• Sweet (Earth) foods slows down acute reactions and neutralizes the toxic effects of other foods. They also lubricate and nourish the body.
  • Pungent (Metal) foods promote distribution and circulation while nourishing the body.
  • Salty (Water) foods dissipate accumulations and soften hardness, nourish the blood and lubricate the intestines to promote bowel movements.
  • Sour (Wood) foods have an astringent character that helps to arrest the abnormal discharge of fluids and other substances from the body such as diarrhea, emission and heavy sweating.

Along with the 5 Elements used to describe a food’s action, the energetic  temperature of foods such as Hot, Warm, Neutral, Cool and Cold are used to describe a food’s action on the body. Lastly, the season you are in considered as well. Cooling foods in Summer and Warming foods in Winter as  a simple example.

Using your individual diagnosis, we can help you choose foods that balance your body and aid in your healing. The variety of therapeutic foods in immense, but easy to learn and select from and the dishes made are tasty and easy to make. Of course any known allergies to food should be discussed.

Qi Gong

Qi Gong is a form of body movements or exercise which is often taught to patients. These movements are easy to learn and used to increase range of motion, relieve pain and to increase body awareness and improve balance.

Moxabustion

Moxabustion is the burning of the herb Artemisia Vulgaris, commonly known as Mugwort. It’s used to warm and stimulate specific acupuncture points and to increase circulation to affected areas. Moxa can be used to treat acupuncture points with or without acupuncture needles. It is sometimes placed in a special box and held above the body to warm larger areas.

It can treat a variety of disorders such as asthma, vomiting, diarrhea, hernia pain, impotence or premature ejaculation. It is frequently used to turn the fetus from a breech presentation to a normal head down presentation and also aids in other gynecological problems. Side effects are limited to possible burns and respiratory discomfort from smoke.

Cupping

Cupping is a long used therapy which successfully treats muscle and fascia problems and is a favorite therapy of athletes. From a modern medical view point, cupping stimulates subcutaneous capillary vessels. This causes an expansion in the capillary vessels bringing in more blood, oxygen and healing factors to the muscles. Cupping also treats respiratory issues such as colds.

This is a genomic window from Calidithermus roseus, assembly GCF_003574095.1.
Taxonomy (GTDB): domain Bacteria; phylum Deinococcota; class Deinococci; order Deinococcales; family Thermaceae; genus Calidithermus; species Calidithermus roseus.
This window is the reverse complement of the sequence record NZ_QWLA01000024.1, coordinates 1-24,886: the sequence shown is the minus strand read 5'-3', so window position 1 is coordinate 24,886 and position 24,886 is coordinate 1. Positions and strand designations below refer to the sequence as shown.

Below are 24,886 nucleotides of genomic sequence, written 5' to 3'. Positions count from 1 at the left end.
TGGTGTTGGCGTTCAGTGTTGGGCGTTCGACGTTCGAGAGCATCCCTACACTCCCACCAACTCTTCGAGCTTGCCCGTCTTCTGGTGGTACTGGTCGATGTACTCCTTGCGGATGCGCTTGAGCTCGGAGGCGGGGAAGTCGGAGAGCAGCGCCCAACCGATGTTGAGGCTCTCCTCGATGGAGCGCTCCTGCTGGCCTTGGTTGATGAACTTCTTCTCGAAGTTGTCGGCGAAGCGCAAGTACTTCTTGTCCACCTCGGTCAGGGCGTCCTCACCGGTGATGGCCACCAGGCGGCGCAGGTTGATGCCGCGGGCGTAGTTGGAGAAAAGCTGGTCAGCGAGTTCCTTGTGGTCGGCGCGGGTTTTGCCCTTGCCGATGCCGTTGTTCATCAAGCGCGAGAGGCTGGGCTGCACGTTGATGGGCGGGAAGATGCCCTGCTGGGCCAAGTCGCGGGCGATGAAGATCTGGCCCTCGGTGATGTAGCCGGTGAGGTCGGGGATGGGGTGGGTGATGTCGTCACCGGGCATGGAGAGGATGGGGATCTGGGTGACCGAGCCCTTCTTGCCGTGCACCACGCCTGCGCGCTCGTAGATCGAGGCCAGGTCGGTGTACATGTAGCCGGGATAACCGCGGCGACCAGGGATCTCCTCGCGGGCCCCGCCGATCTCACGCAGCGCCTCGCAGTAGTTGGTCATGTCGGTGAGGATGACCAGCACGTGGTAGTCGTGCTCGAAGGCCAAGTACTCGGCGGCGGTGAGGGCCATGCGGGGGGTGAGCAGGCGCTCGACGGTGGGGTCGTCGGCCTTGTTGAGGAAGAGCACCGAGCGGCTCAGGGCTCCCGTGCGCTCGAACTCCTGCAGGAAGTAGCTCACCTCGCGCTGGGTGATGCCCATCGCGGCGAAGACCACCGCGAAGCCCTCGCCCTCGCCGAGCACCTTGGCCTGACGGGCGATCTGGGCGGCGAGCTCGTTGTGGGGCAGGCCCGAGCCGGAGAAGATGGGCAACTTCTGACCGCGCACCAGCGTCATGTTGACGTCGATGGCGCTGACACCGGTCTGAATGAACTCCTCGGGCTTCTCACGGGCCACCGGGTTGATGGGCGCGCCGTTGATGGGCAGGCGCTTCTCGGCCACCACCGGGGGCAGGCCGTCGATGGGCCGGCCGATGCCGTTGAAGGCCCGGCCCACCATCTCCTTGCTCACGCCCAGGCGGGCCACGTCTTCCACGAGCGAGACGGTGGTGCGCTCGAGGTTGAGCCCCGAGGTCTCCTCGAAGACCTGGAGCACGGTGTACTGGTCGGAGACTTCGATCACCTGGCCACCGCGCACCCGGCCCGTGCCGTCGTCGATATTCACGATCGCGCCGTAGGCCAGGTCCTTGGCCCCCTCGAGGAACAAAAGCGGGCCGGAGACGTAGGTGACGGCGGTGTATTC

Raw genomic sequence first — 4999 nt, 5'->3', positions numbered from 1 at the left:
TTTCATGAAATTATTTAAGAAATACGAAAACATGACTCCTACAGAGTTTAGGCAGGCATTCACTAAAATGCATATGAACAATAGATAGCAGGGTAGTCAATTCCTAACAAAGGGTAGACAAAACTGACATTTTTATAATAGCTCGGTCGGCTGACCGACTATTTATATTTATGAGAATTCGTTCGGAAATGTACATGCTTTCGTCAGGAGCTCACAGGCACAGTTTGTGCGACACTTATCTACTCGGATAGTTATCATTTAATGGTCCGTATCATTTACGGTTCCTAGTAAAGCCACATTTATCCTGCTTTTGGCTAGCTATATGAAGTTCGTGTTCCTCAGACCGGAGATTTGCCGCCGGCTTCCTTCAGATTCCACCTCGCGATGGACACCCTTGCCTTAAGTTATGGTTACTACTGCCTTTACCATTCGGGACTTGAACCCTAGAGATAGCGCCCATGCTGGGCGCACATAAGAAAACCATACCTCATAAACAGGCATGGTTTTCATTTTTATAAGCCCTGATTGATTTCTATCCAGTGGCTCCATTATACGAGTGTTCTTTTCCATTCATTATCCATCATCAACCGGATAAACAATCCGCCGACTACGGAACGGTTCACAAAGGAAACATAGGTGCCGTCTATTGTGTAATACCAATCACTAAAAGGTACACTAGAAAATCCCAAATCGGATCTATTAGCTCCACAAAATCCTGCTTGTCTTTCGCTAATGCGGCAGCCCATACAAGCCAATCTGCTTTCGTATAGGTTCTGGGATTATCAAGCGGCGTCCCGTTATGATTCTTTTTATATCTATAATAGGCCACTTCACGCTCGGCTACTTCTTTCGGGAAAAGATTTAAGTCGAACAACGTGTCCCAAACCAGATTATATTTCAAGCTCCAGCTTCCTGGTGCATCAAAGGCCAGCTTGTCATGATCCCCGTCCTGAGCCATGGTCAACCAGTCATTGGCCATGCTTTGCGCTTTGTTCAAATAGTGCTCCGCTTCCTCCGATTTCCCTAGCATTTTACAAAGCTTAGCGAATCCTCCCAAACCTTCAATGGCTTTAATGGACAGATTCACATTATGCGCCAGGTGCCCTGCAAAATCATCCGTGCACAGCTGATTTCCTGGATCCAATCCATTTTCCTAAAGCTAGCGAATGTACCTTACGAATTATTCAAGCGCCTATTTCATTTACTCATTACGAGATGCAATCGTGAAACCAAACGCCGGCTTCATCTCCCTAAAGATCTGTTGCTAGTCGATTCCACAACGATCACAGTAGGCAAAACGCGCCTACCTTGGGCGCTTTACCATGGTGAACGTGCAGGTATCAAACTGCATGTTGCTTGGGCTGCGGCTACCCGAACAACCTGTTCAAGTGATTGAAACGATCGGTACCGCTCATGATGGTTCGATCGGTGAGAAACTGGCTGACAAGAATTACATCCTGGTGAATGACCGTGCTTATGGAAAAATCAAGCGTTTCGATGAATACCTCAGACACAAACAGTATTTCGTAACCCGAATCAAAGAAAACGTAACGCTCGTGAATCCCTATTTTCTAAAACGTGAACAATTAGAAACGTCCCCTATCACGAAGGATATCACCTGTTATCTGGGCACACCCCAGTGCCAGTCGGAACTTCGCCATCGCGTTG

Cupping is done by creating a vacuum in a glass or plastic cup and then applying the cup to the body. The vacuum effect allows the skin and superficial muscle layer to be drawn into the cup. The cups are either left in place for five to fifteen minutes and then released or used with a massage oil to slide them over larger portions of the body.

The most common disorders treated with cupping are common cold and flu, muscle and joint pain, back pain, fever and hypertension. Side effects associated with cupping, especially on the first treatment, are red marks or marks that look like a bruise, but is not a bruise. I heard patient’s say that it looks like they were hugged by an octopus. Any marks tends to fade in a few days.

Gua Sha

Gua Sha is the scrapping use of a stone or ceramic tool with a rounded edge. In Gua Sha, a herbal liniment or massage oil is applied to the skin and the Gua Sha tool is firmly rubbed along the skin to increase circulation, relieve pain and reduce muscular tension, all which accelerate healing.  Gua Sha is typically done on the back, neck, shoulders, buttocks and limbs with the purpose of raising a reddish elevated rash (the Sha). The Sha can be both diagnostic and prognostic in that a very light colored Sha can indicate a deficiency of blood. A dark or purple Sha can indicate blood stasis and dark red Sha can indicate heat in the body. Gua Sha is commonly used to threat common cold, flu, bronchitis, asthma, and chronic pain.  Gua Sha feels like a very deep massage and the use of the tool leaves a redness or petchia which can last for a few hours or days.

Electro-Acupuncture

Electro-acupuncture also known as E-Stim was introduced in China in the 1930’s and is one of the most widely used techniques today. It is very similar to regular acupuncture in that it uses the same needles, acupuncture points and can be used for the same diseases. The difference is that electro-acupuncture uses a mild electric current instead of hand manipulation to create a needle sensation. An example of electro-acupuncuter would look like this, after your acupuncture physician inserts the needles at their proper location, two leads would be attached to the needles. Then a mild electrical current is passed to the needles. The feeling is not uncomfortable and is rarely noticed.

The type of electrical wave and frequency selected is very important to the treatment. The three types of electrical waves used are continuous, discontinuous, and dense-dispersing. The continuous wave is best for pain, spasm and excess. The discontinuous is best for treating deficiency and the dense-dispersing (which pulses between quick and slow) is best for treating paralysis and numbness.

The entire treatment takes between thirty and forty five minutes and it is commonly used to threat pain, spasm, muscular tension, atrophy, numbness, sprains and paralysis. Electro-acupuncture is contraindicated in persons with heart conditions or a pacemaker.